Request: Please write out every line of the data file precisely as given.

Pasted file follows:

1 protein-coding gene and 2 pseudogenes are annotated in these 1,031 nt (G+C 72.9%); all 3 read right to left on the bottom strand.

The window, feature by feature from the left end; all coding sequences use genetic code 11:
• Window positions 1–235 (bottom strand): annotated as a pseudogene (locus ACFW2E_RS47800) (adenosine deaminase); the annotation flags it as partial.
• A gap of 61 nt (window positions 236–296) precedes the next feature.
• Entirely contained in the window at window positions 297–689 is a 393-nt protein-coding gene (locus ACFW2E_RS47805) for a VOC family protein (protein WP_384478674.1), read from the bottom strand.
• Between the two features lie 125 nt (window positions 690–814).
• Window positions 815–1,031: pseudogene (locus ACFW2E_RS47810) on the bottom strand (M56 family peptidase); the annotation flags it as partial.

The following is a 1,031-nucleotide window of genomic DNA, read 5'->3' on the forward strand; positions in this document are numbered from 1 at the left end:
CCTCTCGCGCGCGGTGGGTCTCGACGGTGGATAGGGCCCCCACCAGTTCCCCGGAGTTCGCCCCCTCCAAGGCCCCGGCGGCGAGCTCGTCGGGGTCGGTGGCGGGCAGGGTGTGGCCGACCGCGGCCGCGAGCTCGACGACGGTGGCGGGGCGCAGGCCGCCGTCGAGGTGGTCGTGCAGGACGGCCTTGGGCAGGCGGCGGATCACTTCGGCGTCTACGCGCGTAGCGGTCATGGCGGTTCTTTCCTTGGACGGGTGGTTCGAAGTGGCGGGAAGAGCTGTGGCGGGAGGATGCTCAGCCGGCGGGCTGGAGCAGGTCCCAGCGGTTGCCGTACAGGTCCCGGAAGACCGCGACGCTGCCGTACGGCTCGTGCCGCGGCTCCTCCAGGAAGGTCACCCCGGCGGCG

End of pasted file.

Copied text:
1 protein-coding gene and 2 pseudogenes are annotated in these 1,031 nt (G+C 72.9%); all 3 read right to left on the bottom strand.

The window, feature by feature from the left end; all coding sequences use genetic code 11:
• Window positions 1–235 (bottom strand): annotated as a pseudogene (locus ACFW2E_RS47800) (adenosine deaminase); the annotation flags it as partial.
• A gap of 61 nt (window positions 236–296) precedes the next feature.
• Entirely contained in the window at window positions 297–689 is a 393-nt protein-coding gene (locus ACFW2E_RS47805) for a VOC family protein (protein WP_384478674.1), read from the bottom strand.
• Between the two features lie 125 nt (window positions 690–814).
• Window positions 815–1,031: pseudogene (locus ACFW2E_RS47810) on the bottom strand (M56 family peptidase); the annotation flags it as partial.

The following is a 1,031-nucleotide window of genomic DNA, read 5'->3' on the forward strand; positions in this document are numbered from 1 at the left end:
CCTCTCGCGCGCGGTGGGTCTCGACGGTGGATAGGGCCCCCACCAGTTCCCCGGAGTTCGCCCCCTCCAAGGCCCCGGCGGCGAGCTCGTCGGGGTCGGTGGCGGGCAGGGTGTGGCCGACCGCGGCCGCGAGCTCGACGACGGTGGCGGGGCGCAGGCCGCCGTCGAGGTGGTCGTGCAGGACGGCCTTGGGCAGGCGGCGGATCACTTCGGCGTCTACGCGCGTAGCGGTCATGGCGGTTCTTTCCTTGGACGGGTGGTTCGAAGTGGCGGGAAGAGCTGTGGCGGGAGGATGCTCAGCCGGCGGGCTGGAGCAGGTCCCAGCGGTTGCCGTACAGGTCCCGGAAGACCGCGACGCTGCCGTACGGCTCGTGCCGCGGCTCCTCCAGGAAGGTCACCCCGGCGGCG